The term that pops to mind when trying to describe his recent works is “meditations”. To him, painting seems to have become a meditative exercise, and the resulting images the embodiment of the mental state he reaches. In this way, he shares as much in common with the traditional Chinese painters of old as he does with his peers in contemporary art.

But I’m not a critic, I’m a party crasher, and my skills in that department were put to great use this week. The main event was the most comprehensive Ye Yongqing retrospective ever held. It was organized by Anna Ning a young, up and coming dealer in Hong Kong, but it drew from many collectors and galleries to bring out pieces from almost every important stage in his development. Call me a cynic, but I have a feeling that this cooperative spirit was aided more than a little bit by the fact that a few of Ye’s works are going on the auction block this week.

Anyway, Anna did it up right, taking over a great space at the Hong Kong Art Center and putting a bunch of us up at the lavish Grand Hyatt right on the edge of the harbor, and coincidentally, a stone’s throw away from the Sotheby’s preview show.

So many people made the trip out that there were jokes about an evil cult assembly, mafia election or alien invasion. Whatever it was, once you get a few dozen darkly dressed Chinese guys in shaved heads together, you’re bound to attract some stares.

The opening was followed by a lavish five course meal for nearly 100 guests at the lovely Verandah Restaurant in Repulse Bay. We must have drained half their wine cellar that night. I had a chance to catch up with some of my favorite artists and meet some great people from the gallery, auction and critique fields. I decided to stay another couple of days to check out the Sotheby’s preview and crash the opening for Chen Jiagang’s exhibition.

Chen Jiagang is the current flavor of the month with a series of captivating photographs staged in the ruins of the Third Front, an area of China’s hinterland that Mao built up with military factories to shield them from an American nuclear strike. The massive buildup is now slowly returning to the soil, and the people who once ran it are now the forgotten heroes of China’s maniacal political history. His photos are lovely, but he’s become an overnight star and one must wonder if he’ll be able to live up to the hype in the future.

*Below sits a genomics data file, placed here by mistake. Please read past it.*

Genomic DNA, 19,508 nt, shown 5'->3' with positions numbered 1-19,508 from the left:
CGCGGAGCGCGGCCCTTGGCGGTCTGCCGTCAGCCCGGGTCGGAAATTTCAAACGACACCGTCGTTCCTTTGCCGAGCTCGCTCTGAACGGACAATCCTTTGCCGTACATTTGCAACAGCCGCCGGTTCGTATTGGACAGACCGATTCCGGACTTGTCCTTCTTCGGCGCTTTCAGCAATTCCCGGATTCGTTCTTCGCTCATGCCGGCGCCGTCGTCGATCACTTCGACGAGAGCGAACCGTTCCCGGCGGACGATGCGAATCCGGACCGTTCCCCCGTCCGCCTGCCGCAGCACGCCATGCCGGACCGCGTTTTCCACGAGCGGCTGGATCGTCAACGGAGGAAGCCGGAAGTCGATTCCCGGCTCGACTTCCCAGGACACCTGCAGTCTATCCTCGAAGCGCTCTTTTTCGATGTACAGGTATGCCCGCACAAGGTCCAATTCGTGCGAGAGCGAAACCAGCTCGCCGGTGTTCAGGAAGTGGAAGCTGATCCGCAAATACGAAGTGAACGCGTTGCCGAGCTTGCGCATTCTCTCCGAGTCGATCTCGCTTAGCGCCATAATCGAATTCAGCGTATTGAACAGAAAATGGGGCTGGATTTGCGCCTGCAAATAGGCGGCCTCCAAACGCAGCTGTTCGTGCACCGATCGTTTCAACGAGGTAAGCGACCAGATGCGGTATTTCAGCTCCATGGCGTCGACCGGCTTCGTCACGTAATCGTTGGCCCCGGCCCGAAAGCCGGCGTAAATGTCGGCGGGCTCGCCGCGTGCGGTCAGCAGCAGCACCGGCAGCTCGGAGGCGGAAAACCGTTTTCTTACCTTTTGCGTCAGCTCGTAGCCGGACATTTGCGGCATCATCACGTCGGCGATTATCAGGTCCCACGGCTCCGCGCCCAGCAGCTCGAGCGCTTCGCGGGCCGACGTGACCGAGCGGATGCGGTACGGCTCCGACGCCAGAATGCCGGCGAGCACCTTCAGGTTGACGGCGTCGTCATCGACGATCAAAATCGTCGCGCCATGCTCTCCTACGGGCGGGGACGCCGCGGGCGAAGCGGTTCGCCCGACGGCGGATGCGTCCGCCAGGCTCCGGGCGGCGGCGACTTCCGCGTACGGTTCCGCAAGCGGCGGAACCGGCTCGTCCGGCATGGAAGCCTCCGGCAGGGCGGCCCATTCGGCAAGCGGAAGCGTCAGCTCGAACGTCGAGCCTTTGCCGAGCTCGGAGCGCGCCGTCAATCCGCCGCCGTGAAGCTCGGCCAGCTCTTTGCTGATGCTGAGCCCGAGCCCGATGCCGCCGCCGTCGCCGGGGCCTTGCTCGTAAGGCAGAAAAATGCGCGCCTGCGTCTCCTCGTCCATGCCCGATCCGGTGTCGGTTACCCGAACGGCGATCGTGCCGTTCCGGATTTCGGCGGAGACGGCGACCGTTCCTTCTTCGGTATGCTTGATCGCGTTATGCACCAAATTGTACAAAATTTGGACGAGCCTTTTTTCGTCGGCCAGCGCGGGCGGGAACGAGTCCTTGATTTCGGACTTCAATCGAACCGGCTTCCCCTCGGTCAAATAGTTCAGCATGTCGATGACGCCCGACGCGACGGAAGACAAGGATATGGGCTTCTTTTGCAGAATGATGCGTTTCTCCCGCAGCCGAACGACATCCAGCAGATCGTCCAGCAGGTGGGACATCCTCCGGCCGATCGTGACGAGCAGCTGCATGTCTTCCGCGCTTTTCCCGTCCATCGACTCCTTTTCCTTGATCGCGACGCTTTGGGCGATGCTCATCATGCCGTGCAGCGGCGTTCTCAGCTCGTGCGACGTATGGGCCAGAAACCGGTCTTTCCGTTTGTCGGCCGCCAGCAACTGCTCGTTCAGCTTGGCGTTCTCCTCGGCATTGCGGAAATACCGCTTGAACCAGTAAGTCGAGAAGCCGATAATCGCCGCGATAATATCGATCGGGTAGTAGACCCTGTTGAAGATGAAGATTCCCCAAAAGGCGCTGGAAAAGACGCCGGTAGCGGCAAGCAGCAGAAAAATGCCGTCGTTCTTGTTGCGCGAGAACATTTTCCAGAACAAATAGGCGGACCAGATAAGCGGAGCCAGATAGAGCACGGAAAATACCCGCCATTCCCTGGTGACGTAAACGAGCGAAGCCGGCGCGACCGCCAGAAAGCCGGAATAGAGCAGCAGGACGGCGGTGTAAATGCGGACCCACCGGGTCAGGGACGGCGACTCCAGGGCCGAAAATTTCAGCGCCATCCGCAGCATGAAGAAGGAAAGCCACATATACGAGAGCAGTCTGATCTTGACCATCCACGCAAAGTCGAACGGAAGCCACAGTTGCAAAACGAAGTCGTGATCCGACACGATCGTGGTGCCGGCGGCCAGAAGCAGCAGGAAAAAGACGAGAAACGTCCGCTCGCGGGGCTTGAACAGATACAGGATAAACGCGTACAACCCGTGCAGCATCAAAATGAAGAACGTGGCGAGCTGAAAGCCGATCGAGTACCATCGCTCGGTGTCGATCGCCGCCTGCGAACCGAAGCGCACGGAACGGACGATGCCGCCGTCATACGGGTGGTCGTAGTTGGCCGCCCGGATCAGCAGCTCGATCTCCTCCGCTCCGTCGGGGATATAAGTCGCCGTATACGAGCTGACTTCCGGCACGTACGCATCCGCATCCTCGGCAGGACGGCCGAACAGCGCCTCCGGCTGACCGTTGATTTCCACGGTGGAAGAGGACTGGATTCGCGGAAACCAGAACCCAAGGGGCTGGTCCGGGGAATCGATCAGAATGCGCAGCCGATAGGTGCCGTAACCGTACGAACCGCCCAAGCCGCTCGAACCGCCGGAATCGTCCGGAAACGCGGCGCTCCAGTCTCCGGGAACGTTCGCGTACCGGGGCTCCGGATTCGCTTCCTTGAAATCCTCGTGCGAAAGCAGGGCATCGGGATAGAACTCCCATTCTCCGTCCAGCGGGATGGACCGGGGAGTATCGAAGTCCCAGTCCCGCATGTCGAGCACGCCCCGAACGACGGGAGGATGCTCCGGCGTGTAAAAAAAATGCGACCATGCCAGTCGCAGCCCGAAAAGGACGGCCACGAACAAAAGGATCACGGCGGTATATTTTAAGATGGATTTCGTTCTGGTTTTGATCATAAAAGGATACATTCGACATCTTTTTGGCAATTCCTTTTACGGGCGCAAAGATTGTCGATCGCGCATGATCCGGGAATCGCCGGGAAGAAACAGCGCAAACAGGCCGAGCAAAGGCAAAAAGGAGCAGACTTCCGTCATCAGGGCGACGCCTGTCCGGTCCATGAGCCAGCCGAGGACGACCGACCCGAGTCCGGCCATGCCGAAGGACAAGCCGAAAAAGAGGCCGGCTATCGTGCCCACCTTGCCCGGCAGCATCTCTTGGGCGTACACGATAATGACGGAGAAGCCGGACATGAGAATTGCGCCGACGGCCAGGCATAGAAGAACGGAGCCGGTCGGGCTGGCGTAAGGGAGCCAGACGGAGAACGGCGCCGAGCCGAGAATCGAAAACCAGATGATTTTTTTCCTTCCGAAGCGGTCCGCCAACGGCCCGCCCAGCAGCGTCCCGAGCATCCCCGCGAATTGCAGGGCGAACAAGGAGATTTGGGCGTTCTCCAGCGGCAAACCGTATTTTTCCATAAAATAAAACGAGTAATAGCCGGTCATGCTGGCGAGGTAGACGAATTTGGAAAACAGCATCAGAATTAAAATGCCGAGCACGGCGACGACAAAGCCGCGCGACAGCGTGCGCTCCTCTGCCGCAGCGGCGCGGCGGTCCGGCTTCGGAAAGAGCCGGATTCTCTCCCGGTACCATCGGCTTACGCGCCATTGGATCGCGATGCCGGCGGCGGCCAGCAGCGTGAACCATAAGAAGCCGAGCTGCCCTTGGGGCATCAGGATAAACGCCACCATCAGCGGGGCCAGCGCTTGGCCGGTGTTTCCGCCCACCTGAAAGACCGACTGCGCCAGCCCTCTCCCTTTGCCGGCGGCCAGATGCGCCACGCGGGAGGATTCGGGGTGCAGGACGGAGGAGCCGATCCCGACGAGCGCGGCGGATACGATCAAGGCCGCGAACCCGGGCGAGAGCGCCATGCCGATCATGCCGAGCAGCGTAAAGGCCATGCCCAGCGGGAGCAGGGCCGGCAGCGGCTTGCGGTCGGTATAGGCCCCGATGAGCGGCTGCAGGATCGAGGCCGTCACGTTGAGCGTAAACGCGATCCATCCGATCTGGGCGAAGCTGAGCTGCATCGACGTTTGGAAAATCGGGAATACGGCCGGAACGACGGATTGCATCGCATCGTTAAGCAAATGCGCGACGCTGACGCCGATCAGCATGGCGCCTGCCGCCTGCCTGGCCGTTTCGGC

That was the inaugural show for Contemporary by Angela Li. Angela has been working in the field as a consultant for many years and is now going into full time business. She’s smart, personable and attractive, and I have every reason to believe she’s going to have a long and fruitful career. She definitely knows Chinese art like the back of her hand.

The after-party was held at the China club, on top of the old Bank of China building. Step through the doors and you’re in 1930’s Shanghai. They’ve done a beautiful job making the atmosphere there, and David Tang’s impressive art collection makes it just that much more special. But it was the view from the top floor balcony that stole the show. I tend to favor natural scenery, but I have to admit, Hong Kong is one of the most striking modern cities I’ve ever been to.

All in all, Hong Kong was a blast. In the past it was just a place for me to refill my China visa and load up on English books, magazines and cheap tailored suits. Now I’ve finally had a chance to see more of the city, and though I don’t think I’d want to live there, I’ll jump at the chance to go back.